NotesFAQContact Us
Search Tips
Peer reviewed Peer reviewed
Direct linkDirect link
ERIC Number: EJ869165
Record Type: Journal
Publication Date: 2009
Pages: 18
Abstractor: As Provided
Reference Count: 31
ISSN: ISSN-1368-2822
Why Do Speech and Language Therapists Stay in, Leave and (Sometimes) Return to the National Health Service (NHS)?
Loan-Clarke, John; Arnold, John; Coombs, Crispin; Bosley, Sara; Martin, Caroline
International Journal of Language & Communication Disorders, v44 n6 p883-900 2009
Background: Research into recruitment, retention and return of speech and language therapists in the National Health Service (NHS) is relatively limited, particularly in respect of understanding the factors that drive employment choice decisions. Aims: To identify what factors influence speech and language therapists working in the NHS to stay, and consider leaving, but not do so. To identify what features of the NHS and alternative employers influence speech and language therapists to leave the NHS. To identify why some speech and language therapists return to the NHS after working elsewhere. Methods & Procedures: A total of 516 male and female speech and language therapists, in three distinct groups (NHS stayers, leavers and returners) completed a questionnaire and gave responses to open-ended questions regarding their perceptions of the NHS and other employers. Qualitative data analysis identified reasons why individuals stayed in, left or returned to the NHS employment, and what actions could be taken by management to facilitate retention and return. Outcomes & Results: Stayers value job and pension security; professional development opportunities; the work itself; and professional support. Leavers not involved in childcare left because of workload/pressure/stress; poor pay; and not being able to give good patient care. Returners returned because of flexible hours; work location; professional development; and pension provision. Stayers and returners primarily wish to see more staff in the NHS, whereas leavers would return if there were more flexibility in work arrangements. Returners were particularly hostile towards Agenda for Change. Conclusions & Implications: Whilst some preferences appear to require increased resources, others such as reducing bureaucracy and valuing professionals do not. The full impact of Agenda for Change has yet to be established. Predicted excess labour supply of allied health professionals and future structural changes present pressures but also possible opportunities for speech and language therapists. (Contains 10 tables and 1 note.)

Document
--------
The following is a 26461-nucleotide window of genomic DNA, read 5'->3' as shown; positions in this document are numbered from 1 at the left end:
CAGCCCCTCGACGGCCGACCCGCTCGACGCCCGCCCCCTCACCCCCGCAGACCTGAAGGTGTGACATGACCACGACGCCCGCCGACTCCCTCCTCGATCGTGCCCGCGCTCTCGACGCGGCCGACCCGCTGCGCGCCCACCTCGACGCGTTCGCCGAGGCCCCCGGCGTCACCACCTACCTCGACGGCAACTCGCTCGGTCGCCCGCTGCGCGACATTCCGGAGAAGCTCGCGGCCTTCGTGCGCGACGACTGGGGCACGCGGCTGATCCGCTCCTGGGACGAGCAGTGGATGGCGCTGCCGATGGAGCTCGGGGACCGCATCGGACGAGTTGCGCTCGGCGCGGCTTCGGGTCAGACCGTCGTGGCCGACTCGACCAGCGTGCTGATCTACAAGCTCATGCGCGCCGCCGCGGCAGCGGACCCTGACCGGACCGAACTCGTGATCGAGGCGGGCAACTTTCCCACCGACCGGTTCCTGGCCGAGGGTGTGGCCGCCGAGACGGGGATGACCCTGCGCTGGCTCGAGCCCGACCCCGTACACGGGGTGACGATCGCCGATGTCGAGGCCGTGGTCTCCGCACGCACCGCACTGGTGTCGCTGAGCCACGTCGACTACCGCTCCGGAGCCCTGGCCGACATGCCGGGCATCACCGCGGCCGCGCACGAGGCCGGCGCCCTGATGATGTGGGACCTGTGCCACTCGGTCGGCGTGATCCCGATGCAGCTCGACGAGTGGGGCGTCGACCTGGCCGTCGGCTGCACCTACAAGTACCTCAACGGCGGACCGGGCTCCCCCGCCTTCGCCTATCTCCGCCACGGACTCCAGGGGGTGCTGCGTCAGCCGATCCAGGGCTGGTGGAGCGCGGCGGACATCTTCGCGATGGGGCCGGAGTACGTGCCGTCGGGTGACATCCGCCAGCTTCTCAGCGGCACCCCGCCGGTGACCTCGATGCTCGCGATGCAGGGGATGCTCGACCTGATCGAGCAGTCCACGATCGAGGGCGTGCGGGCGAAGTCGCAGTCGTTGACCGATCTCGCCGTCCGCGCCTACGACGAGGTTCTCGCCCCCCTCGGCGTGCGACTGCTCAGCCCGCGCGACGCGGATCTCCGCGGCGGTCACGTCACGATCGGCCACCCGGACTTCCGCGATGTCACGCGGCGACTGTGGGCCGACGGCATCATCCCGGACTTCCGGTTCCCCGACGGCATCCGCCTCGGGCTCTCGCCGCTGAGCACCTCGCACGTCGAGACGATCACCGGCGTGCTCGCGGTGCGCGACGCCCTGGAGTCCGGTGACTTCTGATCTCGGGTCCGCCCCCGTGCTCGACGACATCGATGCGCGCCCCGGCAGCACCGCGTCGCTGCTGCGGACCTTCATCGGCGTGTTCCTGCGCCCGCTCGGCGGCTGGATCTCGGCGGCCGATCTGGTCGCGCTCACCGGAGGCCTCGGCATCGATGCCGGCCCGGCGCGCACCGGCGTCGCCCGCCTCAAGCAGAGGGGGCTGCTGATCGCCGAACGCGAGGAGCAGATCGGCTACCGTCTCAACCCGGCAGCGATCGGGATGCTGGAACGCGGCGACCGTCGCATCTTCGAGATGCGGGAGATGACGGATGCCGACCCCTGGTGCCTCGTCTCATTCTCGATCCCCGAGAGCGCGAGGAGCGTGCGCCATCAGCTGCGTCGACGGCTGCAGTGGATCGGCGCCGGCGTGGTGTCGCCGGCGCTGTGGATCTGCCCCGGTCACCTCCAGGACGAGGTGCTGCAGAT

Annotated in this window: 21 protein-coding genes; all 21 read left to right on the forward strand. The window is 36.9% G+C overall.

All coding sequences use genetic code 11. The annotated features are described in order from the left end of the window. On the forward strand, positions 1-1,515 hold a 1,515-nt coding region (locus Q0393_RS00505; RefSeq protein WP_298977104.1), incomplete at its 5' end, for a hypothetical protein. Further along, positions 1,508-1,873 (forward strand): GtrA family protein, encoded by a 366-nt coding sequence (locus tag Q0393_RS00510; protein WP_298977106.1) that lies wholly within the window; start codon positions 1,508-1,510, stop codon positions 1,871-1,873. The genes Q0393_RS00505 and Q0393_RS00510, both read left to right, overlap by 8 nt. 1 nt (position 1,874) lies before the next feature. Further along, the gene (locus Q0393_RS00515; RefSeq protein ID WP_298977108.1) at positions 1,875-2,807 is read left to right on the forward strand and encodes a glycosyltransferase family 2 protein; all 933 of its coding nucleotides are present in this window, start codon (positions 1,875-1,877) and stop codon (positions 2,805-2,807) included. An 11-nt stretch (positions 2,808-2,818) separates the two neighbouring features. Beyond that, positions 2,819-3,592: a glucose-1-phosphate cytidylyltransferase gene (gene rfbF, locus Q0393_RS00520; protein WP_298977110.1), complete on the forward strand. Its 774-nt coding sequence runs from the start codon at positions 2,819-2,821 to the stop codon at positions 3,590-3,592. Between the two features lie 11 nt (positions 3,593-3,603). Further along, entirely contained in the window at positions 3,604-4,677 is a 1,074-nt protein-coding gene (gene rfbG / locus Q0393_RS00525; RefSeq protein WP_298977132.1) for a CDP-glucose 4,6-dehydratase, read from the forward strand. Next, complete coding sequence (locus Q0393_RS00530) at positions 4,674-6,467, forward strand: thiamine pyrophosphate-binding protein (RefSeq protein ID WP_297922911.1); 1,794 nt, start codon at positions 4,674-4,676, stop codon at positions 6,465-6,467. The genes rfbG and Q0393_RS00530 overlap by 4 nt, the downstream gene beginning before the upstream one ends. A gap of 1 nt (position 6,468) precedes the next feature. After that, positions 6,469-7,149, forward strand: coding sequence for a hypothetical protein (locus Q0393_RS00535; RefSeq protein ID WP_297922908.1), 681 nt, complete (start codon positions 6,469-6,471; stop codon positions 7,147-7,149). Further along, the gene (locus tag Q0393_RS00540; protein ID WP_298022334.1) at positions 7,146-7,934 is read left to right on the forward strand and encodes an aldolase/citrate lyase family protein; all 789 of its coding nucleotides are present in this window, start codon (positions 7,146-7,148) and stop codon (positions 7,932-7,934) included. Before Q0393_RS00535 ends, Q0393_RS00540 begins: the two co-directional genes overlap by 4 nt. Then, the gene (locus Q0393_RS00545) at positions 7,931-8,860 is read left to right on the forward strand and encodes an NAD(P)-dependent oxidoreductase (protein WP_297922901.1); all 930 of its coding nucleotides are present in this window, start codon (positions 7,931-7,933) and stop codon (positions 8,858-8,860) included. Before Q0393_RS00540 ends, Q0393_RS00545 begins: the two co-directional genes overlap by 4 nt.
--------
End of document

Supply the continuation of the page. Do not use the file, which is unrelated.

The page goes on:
Informa Healthcare. Telephone House, 69-77 Paul Street, London, EC2A4LQ, UK. Tel: 800-354-1420; e-mail:; Web site:
Publication Type: Journal Articles; Reports - Research
Education Level: Postsecondary Education
Audience: N/A
Language: English
Sponsor: N/A
Authoring Institution: N/A
Identifiers - Location: United Kingdom